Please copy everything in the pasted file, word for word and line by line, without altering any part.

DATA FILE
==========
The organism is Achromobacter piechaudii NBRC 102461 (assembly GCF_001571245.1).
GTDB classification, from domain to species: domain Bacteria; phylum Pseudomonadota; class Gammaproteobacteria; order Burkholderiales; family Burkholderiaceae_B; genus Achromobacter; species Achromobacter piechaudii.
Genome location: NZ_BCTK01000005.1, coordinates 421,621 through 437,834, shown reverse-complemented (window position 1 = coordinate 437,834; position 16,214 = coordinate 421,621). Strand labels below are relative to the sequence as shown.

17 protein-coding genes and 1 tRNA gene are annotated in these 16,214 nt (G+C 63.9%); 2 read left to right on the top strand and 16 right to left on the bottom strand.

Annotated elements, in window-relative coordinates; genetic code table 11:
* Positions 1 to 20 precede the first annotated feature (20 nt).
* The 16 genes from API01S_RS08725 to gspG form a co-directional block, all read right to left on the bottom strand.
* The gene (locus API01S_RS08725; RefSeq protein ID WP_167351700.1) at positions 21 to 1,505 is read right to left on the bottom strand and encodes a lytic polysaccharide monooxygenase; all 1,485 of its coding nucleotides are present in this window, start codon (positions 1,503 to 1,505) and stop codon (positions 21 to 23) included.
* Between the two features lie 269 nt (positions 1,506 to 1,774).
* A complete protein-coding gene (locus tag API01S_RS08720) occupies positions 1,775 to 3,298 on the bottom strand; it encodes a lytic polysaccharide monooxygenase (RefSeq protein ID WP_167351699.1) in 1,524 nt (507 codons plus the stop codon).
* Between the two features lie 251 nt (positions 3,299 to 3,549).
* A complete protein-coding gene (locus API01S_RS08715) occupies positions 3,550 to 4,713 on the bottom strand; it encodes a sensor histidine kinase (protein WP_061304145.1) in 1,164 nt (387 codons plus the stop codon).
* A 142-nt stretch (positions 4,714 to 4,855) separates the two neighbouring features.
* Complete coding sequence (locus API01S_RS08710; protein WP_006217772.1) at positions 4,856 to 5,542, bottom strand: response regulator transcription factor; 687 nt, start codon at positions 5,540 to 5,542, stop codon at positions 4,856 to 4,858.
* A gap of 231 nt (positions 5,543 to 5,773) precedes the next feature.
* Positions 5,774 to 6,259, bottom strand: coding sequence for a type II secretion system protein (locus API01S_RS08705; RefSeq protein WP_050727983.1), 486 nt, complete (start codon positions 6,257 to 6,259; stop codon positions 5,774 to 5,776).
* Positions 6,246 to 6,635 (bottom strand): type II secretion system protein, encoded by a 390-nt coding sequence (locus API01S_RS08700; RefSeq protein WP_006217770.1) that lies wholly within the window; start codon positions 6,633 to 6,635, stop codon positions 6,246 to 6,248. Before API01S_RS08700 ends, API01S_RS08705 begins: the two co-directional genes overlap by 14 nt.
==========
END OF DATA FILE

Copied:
The organism is Achromobacter piechaudii NBRC 102461 (assembly GCF_001571245.1).
GTDB classification, from domain to species: domain Bacteria; phylum Pseudomonadota; class Gammaproteobacteria; order Burkholderiales; family Burkholderiaceae_B; genus Achromobacter; species Achromobacter piechaudii.
Genome location: NZ_BCTK01000005.1, coordinates 421,621 through 437,834, shown reverse-complemented (window position 1 = coordinate 437,834; position 16,214 = coordinate 421,621). Strand labels below are relative to the sequence as shown.

17 protein-coding genes and 1 tRNA gene are annotated in these 16,214 nt (G+C 63.9%); 2 read left to right on the top strand and 16 right to left on the bottom strand.

Annotated elements, in window-relative coordinates; genetic code table 11:
* Positions 1 to 20 precede the first annotated feature (20 nt).
* The 16 genes from API01S_RS08725 to gspG form a co-directional block, all read right to left on the bottom strand.
* The gene (locus API01S_RS08725; RefSeq protein ID WP_167351700.1) at positions 21 to 1,505 is read right to left on the bottom strand and encodes a lytic polysaccharide monooxygenase; all 1,485 of its coding nucleotides are present in this window, start codon (positions 1,503 to 1,505) and stop codon (positions 21 to 23) included.
* Between the two features lie 269 nt (positions 1,506 to 1,774).
* A complete protein-coding gene (locus tag API01S_RS08720) occupies positions 1,775 to 3,298 on the bottom strand; it encodes a lytic polysaccharide monooxygenase (RefSeq protein ID WP_167351699.1) in 1,524 nt (507 codons plus the stop codon).
* Between the two features lie 251 nt (positions 3,299 to 3,549).
* A complete protein-coding gene (locus API01S_RS08715) occupies positions 3,550 to 4,713 on the bottom strand; it encodes a sensor histidine kinase (protein WP_061304145.1) in 1,164 nt (387 codons plus the stop codon).
* A 142-nt stretch (positions 4,714 to 4,855) separates the two neighbouring features.
* Complete coding sequence (locus API01S_RS08710; protein WP_006217772.1) at positions 4,856 to 5,542, bottom strand: response regulator transcription factor; 687 nt, start codon at positions 5,540 to 5,542, stop codon at positions 4,856 to 4,858.
* A gap of 231 nt (positions 5,543 to 5,773) precedes the next feature.
* Positions 5,774 to 6,259, bottom strand: coding sequence for a type II secretion system protein (locus API01S_RS08705; RefSeq protein WP_050727983.1), 486 nt, complete (start codon positions 6,257 to 6,259; stop codon positions 5,774 to 5,776).
* Positions 6,246 to 6,635 (bottom strand): type II secretion system protein, encoded by a 390-nt coding sequence (locus API01S_RS08700; RefSeq protein WP_006217770.1) that lies wholly within the window; start codon positions 6,633 to 6,635, stop codon positions 6,246 to 6,248. Before API01S_RS08700 ends, API01S_RS08705 begins: the two co-directional genes overlap by 14 nt.